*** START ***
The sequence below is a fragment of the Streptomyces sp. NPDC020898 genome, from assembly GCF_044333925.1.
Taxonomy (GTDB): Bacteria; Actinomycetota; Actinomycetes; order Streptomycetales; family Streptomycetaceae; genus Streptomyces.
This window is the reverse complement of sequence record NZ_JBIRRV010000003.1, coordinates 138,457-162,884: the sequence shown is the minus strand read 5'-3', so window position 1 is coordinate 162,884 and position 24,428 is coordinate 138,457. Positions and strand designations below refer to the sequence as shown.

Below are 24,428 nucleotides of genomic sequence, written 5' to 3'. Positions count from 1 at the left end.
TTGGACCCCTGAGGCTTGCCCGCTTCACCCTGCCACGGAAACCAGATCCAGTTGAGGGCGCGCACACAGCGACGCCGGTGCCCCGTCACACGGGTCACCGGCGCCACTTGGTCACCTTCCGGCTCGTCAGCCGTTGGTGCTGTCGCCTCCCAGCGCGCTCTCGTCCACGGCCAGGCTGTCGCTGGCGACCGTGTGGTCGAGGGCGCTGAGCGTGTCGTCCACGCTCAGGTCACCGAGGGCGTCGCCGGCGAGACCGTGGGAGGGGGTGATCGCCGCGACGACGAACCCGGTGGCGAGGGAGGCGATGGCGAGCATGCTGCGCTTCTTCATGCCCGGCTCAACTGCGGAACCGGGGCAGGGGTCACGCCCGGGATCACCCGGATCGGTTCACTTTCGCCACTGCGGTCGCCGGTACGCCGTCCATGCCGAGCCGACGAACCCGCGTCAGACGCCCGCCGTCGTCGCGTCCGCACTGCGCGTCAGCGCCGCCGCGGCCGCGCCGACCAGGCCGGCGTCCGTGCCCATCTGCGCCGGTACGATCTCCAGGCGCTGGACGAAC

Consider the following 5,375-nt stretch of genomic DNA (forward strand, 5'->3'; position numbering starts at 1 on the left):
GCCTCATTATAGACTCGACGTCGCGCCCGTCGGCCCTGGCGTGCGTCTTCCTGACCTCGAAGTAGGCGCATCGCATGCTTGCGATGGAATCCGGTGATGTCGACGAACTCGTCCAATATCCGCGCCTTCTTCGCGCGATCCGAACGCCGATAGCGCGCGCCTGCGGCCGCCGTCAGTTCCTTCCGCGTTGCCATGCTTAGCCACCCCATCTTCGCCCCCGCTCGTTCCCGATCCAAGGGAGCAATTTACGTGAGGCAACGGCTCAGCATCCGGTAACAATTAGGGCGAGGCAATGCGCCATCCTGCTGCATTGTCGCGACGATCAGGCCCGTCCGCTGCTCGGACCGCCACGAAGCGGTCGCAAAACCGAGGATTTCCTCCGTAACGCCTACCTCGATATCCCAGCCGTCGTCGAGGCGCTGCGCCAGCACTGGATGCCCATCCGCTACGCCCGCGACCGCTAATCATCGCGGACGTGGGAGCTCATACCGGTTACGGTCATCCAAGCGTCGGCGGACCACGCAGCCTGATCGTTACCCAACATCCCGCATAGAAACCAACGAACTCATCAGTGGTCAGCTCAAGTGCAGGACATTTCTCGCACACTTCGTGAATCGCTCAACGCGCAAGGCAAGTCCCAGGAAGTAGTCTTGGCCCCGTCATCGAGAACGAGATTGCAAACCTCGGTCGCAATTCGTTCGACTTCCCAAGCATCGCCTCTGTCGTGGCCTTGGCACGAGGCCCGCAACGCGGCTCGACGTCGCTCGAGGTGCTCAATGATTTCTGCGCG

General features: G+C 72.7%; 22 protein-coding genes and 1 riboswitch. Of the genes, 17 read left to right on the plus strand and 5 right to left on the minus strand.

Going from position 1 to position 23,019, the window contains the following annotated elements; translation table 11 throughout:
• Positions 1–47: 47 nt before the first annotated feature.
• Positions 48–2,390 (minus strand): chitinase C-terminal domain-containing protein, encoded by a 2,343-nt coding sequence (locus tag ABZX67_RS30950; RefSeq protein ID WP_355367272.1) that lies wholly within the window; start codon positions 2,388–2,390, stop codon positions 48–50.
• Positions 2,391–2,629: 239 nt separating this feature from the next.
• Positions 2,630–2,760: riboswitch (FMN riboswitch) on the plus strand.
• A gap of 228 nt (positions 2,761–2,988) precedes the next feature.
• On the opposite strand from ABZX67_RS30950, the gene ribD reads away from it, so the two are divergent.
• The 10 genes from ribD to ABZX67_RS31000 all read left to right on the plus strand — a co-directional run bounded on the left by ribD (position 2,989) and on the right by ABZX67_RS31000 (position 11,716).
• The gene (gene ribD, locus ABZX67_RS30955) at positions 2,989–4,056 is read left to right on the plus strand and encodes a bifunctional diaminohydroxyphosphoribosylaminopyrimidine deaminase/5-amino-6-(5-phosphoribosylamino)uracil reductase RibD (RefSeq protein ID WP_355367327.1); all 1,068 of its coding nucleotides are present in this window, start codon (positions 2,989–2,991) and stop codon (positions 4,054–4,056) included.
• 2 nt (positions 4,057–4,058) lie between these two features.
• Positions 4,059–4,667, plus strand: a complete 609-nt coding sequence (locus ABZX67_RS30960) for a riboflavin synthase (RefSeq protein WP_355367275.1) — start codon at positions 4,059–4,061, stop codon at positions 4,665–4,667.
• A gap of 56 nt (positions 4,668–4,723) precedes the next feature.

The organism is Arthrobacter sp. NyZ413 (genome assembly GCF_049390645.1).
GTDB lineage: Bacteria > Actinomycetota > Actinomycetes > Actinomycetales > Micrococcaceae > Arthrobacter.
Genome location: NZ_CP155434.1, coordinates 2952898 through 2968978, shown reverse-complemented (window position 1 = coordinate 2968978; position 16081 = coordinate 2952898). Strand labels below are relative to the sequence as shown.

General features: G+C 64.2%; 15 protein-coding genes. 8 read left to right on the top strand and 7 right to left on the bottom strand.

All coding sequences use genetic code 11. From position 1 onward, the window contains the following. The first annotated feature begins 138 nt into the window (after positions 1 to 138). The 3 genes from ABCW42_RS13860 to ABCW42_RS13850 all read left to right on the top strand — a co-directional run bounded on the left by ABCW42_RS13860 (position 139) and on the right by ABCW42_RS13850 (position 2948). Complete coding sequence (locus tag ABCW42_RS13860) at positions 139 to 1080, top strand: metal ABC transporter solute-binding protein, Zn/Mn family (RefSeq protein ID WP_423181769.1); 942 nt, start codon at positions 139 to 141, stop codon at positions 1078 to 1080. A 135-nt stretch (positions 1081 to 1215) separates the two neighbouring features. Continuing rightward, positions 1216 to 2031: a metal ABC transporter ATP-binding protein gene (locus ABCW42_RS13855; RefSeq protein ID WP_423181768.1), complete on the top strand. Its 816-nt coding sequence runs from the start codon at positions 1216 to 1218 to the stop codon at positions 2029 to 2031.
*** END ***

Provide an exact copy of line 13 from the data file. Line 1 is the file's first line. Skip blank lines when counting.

• Positions 2,630–2,760: riboswitch (FMN riboswitch) on the plus strand.